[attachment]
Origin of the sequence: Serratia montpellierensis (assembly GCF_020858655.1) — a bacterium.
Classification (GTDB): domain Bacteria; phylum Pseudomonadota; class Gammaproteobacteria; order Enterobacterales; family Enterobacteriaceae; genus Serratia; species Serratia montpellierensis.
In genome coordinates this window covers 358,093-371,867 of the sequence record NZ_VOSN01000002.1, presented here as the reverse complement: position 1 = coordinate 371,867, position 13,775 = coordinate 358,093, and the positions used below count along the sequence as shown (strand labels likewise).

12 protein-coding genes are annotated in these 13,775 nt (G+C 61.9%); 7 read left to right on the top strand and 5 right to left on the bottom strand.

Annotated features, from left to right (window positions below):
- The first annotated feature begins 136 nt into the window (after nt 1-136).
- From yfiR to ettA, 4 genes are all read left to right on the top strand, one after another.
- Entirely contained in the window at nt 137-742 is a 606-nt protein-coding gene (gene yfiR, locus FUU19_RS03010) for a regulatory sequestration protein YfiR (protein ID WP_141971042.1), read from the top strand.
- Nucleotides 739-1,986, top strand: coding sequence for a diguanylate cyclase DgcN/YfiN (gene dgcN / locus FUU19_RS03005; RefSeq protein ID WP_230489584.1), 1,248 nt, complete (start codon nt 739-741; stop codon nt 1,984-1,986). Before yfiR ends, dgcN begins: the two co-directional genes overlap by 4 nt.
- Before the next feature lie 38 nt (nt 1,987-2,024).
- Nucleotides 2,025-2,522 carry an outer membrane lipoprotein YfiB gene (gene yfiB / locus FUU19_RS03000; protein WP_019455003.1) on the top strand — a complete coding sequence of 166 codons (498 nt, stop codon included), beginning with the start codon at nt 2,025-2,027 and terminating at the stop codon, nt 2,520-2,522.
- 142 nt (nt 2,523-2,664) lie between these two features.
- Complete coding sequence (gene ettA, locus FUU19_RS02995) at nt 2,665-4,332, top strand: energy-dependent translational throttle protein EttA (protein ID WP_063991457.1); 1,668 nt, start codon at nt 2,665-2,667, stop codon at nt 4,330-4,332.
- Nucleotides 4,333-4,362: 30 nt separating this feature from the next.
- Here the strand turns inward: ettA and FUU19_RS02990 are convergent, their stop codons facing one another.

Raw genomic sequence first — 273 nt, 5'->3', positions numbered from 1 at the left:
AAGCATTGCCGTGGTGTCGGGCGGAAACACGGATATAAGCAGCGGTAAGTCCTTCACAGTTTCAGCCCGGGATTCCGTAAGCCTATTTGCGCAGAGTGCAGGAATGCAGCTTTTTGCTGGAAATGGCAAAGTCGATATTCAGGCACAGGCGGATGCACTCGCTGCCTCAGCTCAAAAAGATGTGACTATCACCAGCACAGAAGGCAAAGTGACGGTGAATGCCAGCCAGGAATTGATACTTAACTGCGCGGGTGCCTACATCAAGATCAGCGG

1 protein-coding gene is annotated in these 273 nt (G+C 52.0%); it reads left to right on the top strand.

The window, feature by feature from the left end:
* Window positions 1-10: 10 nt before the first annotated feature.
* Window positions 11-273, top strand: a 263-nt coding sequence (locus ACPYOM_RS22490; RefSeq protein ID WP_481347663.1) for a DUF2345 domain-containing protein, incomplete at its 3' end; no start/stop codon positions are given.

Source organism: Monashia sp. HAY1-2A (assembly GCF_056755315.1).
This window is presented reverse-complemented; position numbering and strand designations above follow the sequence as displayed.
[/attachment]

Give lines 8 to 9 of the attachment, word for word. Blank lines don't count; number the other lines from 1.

- Entirely contained in the window at nt 137-742 is a 606-nt protein-coding gene (gene yfiR, locus FUU19_RS03010) for a regulatory sequestration protein YfiR (protein ID WP_141971042.1), read from the top strand.
- Nucleotides 739-1,986, top strand: coding sequence for a diguanylate cyclase DgcN/YfiN (gene dgcN / locus FUU19_RS03005; RefSeq protein ID WP_230489584.1), 1,248 nt, complete (start codon nt 739-741; stop codon nt 1,984-1,986). Before yfiR ends, dgcN begins: the two co-directional genes overlap by 4 nt.